WorldCat Identities

Rodriguez-Franco, Marta

Works: 8 works in 11 publications in 2 languages and 24 library holdings
Roles: Author
Publication Timeline
Most widely held works by Marta Rodriguez-Franco
Phytoene Desaturase from Oryza sativa Oligomeric Assembly, Membrane Association and Preliminary 3D-Analysis by Sandra Sina Ellen Gemmecker( )

3 editions published between 2015 and 2016 in English and held by 6 WorldCat member libraries worldwide

Abstract: Recombinant phytoene desaturase (PDS-His6) from rice was purified to near-homogeneity and shown to be enzymatically active in a biphasic, liposome-based assay system. The protein contains FAD as the sole protein-bound redox-cofactor. Benzoquinones, not replaceable by molecular oxygen, serve as a final electron acceptor defining PDS as a 15-cis-phytoene (donor):plastoquinone oxidoreductase. The herbicidal PDS-inhibitor norflurazon is capable of arresting the reaction by stabilizing the intermediary FADred, while an excess of the quinone acceptor relieves this blockage, indicating competition. The enzyme requires its homo-oligomeric association for activity. The sum of data collected through gel permeation chromatography, non-denaturing polyacrylamide electrophoresis, chemical cross-linking, mass spectrometry and electron microscopy techniques indicate that the high-order oligomers formed in solution are the basis for an active preparation. Of these, a tetramer consisting of dimers represents the active unit. This is corroborated by our preliminary X-ray structural analysis that also revealed similarities of the protein fold with the sequence-inhomologous bacterial phytoene desaturase CRTI and other oxidoreductases of the GR2-family of flavoproteins. This points to an evolutionary relatedness of CRTI and PDS yielding different carotene desaturation sequences based on homologous protein folds
Growth phase dependent cell shape of Haloarcula by Sabine Schwarzer( )

1 edition published in 2021 in English and held by 3 WorldCat member libraries worldwide

Abstract: Several haloarchaea are reported to be pleomorphic, while others exhibit remarkable shapes, such as squares. Recently, Haloferax volcanii was found to alter its morphology during growth. Cells are motile rods in early exponential phase, and immotile plates in stationary phase. It is unknown if this growth phase dependent cell shape alteration is a specific feature of Hfx. volcanii, or conserved amongst haloarchaea. Here, we studied the cell shape and motility of two haloarchaea species Haloarcula hispanica and Haloarcula californiae. With a combination of light and electron microscopy, we observed that both strains undergo a growth phase dependent morphological development, albeit in a slightly different fashion as Hfx. volcanii. For both Haloarcula strains, the cell size is changing throughout growth. Cell shape seems to be related with motility, as highly motile cells on semi-solid agar plates are predominantly rod-shaped. We conclude that the growth phase dependent cell morphology alteration might be a common feature amongst haloarchaea, and that cell shape is generally linked with a motile life style. The conservation of this phenomenon underscores the importance of studies of the molecular mechanisms regulating cell shape in archaea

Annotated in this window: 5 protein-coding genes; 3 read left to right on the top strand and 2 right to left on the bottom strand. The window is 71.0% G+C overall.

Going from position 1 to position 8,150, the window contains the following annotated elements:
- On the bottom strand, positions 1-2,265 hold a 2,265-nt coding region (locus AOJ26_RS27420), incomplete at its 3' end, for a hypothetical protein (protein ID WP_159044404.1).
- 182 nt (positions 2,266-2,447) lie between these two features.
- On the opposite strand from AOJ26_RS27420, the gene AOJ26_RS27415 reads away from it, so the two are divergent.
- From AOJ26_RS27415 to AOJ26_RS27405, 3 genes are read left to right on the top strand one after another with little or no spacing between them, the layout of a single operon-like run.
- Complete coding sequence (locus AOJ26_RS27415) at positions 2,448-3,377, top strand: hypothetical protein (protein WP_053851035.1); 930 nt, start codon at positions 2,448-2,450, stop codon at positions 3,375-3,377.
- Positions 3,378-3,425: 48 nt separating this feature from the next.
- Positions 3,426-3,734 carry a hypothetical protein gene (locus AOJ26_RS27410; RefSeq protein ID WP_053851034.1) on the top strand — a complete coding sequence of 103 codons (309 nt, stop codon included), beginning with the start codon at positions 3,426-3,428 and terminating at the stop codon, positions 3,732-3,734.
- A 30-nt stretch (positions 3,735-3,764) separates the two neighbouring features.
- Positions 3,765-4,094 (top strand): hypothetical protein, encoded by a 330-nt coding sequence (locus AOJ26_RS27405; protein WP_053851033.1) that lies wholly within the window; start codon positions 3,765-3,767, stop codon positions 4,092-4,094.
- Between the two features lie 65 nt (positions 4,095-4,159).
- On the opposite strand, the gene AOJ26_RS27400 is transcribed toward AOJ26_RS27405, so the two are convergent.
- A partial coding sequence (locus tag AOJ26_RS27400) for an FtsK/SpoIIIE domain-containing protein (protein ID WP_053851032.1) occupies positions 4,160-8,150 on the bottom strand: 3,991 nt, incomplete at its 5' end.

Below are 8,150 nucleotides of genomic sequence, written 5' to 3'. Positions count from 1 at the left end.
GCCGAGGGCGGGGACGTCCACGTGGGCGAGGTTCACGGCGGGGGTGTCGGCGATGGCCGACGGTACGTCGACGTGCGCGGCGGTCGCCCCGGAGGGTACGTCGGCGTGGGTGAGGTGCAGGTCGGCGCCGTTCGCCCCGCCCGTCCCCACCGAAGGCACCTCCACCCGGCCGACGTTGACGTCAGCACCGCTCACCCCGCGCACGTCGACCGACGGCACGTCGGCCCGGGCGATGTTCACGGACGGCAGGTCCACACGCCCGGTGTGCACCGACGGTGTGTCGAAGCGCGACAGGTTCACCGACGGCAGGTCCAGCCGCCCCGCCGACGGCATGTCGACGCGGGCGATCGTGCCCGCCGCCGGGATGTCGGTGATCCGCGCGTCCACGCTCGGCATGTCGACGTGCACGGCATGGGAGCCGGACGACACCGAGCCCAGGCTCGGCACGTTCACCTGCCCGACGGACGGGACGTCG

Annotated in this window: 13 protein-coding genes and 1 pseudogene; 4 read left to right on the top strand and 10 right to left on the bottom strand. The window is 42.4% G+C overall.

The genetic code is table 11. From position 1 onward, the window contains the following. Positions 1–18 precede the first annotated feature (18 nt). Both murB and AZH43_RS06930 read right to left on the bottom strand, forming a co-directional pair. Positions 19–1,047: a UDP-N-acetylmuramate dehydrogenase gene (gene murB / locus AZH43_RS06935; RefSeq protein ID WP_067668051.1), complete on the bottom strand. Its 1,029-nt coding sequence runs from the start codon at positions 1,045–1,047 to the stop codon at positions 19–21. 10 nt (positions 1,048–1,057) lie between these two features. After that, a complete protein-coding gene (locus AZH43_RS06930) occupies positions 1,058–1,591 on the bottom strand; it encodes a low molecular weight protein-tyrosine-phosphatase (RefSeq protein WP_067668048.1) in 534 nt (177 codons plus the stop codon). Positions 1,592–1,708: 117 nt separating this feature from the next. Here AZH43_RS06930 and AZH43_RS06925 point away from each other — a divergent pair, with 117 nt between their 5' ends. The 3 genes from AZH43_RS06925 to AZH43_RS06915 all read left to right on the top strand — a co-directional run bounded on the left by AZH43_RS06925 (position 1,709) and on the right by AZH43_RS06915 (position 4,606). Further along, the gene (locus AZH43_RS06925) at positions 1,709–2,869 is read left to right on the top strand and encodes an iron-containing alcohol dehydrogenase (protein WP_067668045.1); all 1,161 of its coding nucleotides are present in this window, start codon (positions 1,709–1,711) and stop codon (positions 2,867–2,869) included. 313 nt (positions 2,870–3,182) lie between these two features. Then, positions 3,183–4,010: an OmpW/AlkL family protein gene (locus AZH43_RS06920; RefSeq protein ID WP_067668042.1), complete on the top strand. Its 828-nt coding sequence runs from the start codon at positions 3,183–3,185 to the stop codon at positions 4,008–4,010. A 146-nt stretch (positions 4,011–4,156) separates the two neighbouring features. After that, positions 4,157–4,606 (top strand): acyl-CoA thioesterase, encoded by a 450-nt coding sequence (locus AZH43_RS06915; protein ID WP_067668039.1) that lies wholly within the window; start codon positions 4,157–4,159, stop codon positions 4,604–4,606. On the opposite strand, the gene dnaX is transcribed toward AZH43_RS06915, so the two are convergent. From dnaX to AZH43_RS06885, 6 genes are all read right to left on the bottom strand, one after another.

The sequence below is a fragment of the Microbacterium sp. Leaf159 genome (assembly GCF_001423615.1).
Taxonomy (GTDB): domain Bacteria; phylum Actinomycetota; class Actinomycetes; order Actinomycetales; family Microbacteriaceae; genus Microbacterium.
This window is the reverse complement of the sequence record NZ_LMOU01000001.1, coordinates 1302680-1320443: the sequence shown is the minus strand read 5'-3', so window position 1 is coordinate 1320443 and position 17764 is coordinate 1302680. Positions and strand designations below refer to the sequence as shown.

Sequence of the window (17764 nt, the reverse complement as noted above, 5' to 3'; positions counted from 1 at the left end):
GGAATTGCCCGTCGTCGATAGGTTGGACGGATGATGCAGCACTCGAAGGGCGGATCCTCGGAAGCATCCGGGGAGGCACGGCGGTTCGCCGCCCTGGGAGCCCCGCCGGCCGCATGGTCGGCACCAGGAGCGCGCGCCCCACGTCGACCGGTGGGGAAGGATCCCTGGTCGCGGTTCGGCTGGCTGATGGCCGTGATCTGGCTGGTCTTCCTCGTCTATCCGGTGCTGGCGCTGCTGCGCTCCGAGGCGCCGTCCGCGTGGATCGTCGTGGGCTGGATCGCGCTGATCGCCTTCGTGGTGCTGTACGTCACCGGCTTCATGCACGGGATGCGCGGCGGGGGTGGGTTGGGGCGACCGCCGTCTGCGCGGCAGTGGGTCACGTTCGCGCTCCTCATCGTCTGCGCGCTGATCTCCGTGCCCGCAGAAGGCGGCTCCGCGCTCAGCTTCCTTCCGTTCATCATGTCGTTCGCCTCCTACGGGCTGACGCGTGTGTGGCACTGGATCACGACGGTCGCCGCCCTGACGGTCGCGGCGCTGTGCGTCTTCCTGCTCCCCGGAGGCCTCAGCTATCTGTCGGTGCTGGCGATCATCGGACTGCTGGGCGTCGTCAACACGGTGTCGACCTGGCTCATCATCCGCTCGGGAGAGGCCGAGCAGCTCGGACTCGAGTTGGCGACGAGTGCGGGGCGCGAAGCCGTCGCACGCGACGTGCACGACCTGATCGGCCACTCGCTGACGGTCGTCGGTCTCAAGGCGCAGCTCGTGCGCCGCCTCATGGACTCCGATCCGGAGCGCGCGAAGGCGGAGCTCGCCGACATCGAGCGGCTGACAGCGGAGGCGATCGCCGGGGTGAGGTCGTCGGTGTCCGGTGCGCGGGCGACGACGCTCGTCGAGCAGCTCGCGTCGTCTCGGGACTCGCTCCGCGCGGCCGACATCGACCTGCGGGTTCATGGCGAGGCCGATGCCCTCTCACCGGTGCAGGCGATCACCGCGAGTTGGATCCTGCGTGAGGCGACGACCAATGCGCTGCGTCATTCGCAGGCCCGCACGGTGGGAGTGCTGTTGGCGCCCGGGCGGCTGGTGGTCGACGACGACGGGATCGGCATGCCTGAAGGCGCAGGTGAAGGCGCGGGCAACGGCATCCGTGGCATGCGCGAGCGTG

Cellular and genomic properties of Haloferax gibbonsii LR2-5, the host of euryarchaeal virus HFTV1 by Colin Tittes( )

1 edition published in 2021 in English and held by 3 WorldCat member libraries worldwide

Abstract: Hypersaline environments are the source of many viruses infecting different species of halophilic euryarchaea. Information on infection mechanisms of archaeal viruses is scarce, due to the lack of genetically accessible virus-host models. Recently, a new archaeal siphovirus, Haloferax tailed virus 1 (HFTV1), was isolated together with its host belonging to the genus Haloferax, but it is not infectious on the widely used model euryarcheon Haloferax volcanii. To gain more insight into the biology of HFTV1 host strain LR2-5, we studied characteristics that might play a role in its virus susceptibility: growth-dependent motility, surface layer, filamentous surface structures, and cell shape. Its genome sequence showed that LR2-5 is a new strain of Haloferax gibbonsii. LR2-5 lacks obvious viral defense systems, such as CRISPR-Cas, and the composition of its cell surface is different from Hfx. volcanii, which might explain the different viral host range. This work provides first deep insights into the relationship between the host of halovirus HFTV1 and other members of the genus Haloferax. Given the close relationship to the genetically accessible Hfx. volcanii, LR2-5 has high potential as a new model for virus-host studies in euryarchaea